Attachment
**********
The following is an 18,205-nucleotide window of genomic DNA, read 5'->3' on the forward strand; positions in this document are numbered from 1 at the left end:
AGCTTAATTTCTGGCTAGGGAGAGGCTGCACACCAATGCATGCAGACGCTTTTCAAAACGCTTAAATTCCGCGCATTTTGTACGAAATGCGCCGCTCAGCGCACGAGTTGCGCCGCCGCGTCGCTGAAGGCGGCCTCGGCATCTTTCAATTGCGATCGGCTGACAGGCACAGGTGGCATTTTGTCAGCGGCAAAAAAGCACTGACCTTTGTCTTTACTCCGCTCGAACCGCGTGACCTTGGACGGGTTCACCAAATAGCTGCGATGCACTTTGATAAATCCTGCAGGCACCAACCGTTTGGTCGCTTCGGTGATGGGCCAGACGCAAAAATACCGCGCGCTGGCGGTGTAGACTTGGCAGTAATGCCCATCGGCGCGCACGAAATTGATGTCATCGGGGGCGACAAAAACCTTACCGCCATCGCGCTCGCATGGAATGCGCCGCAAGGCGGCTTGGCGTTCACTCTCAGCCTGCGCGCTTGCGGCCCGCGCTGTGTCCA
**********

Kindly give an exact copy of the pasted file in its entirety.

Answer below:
The following is an 18,205-nucleotide window of genomic DNA, read 5'->3' on the forward strand; positions in this document are numbered from 1 at the left end:
AGCTTAATTTCTGGCTAGGGAGAGGCTGCACACCAATGCATGCAGACGCTTTTCAAAACGCTTAAATTCCGCGCATTTTGTACGAAATGCGCCGCTCAGCGCACGAGTTGCGCCGCCGCGTCGCTGAAGGCGGCCTCGGCATCTTTCAATTGCGATCGGCTGACAGGCACAGGTGGCATTTTGTCAGCGGCAAAAAAGCACTGACCTTTGTCTTTACTCCGCTCGAACCGCGTGACCTTGGACGGGTTCACCAAATAGCTGCGATGCACTTTGATAAATCCTGCAGGCACCAACCGTTTGGTCGCTTCGGTGATGGGCCAGACGCAAAAATACCGCGCGCTGGCGGTGTAGACTTGGCAGTAATGCCCATCGGCGCGCACGAAATTGATGTCATCGGGGGCGACAAAAACCTTACCGCCATCGCGCTCGCATGGAATGCGCCGCAAGGCGGCTTGGCGTTCACTCTCAGCCTGCGCGCTTGCGGCCCGCGCTGTGTCCA